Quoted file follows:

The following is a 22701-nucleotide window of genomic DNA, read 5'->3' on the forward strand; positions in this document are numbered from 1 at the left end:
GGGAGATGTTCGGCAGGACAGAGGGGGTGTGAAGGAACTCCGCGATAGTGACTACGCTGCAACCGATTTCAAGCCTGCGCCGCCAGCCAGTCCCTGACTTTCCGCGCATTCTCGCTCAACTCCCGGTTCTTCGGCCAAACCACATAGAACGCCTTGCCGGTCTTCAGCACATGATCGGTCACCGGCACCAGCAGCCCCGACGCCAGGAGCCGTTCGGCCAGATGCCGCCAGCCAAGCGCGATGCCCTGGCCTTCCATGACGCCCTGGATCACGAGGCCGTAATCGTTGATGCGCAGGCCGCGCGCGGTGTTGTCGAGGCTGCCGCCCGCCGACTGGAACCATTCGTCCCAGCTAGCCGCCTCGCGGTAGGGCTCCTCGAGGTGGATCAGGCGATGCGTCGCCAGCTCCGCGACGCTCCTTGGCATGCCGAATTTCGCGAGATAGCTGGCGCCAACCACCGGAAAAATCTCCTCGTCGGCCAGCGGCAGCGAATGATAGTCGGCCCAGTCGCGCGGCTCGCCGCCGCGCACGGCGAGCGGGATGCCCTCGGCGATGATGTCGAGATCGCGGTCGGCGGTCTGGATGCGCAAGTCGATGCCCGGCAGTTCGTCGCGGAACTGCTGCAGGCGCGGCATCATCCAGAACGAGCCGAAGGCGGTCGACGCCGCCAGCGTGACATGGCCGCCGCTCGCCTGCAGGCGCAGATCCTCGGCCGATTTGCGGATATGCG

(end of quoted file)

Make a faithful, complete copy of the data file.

The following is a 22701-nucleotide window of genomic DNA, read 5'->3' on the forward strand; positions in this document are numbered from 1 at the left end:
GGGAGATGTTCGGCAGGACAGAGGGGGTGTGAAGGAACTCCGCGATAGTGACTACGCTGCAACCGATTTCAAGCCTGCGCCGCCAGCCAGTCCCTGACTTTCCGCGCATTCTCGCTCAACTCCCGGTTCTTCGGCCAAACCACATAGAACGCCTTGCCGGTCTTCAGCACATGATCGGTCACCGGCACCAGCAGCCCCGACGCCAGGAGCCGTTCGGCCAGATGCCGCCAGCCAAGCGCGATGCCCTGGCCTTCCATGACGCCCTGGATCACGAGGCCGTAATCGTTGATGCGCAGGCCGCGCGCGGTGTTGTCGAGGCTGCCGCCCGCCGACTGGAACCATTCGTCCCAGCTAGCCGCCTCGCGGTAGGGCTCCTCGAGGTGGATCAGGCGATGCGTCGCCAGCTCCGCGACGCTCCTTGGCATGCCGAATTTCGCGAGATAGCTGGCGCCAACCACCGGAAAAATCTCCTCGTCGGCCAGCGGCAGCGAATGATAGTCGGCCCAGTCGCGCGGCTCGCCGCCGCGCACGGCGAGCGGGATGCCCTCGGCGATGATGTCGAGATCGCGGTCGGCGGTCTGGATGCGCAAGTCGATGCCCGGCAGTTCGTCGCGGAACTGCTGCAGGCGCGGCATCATCCAGAACGAGCCGAAGGCGGTCGACGCCGCCAGCGTGACATGGCCGCCGCTCGCCTGCAGGCGCAGATCCTCGGCCGATTTGCGGATATGCG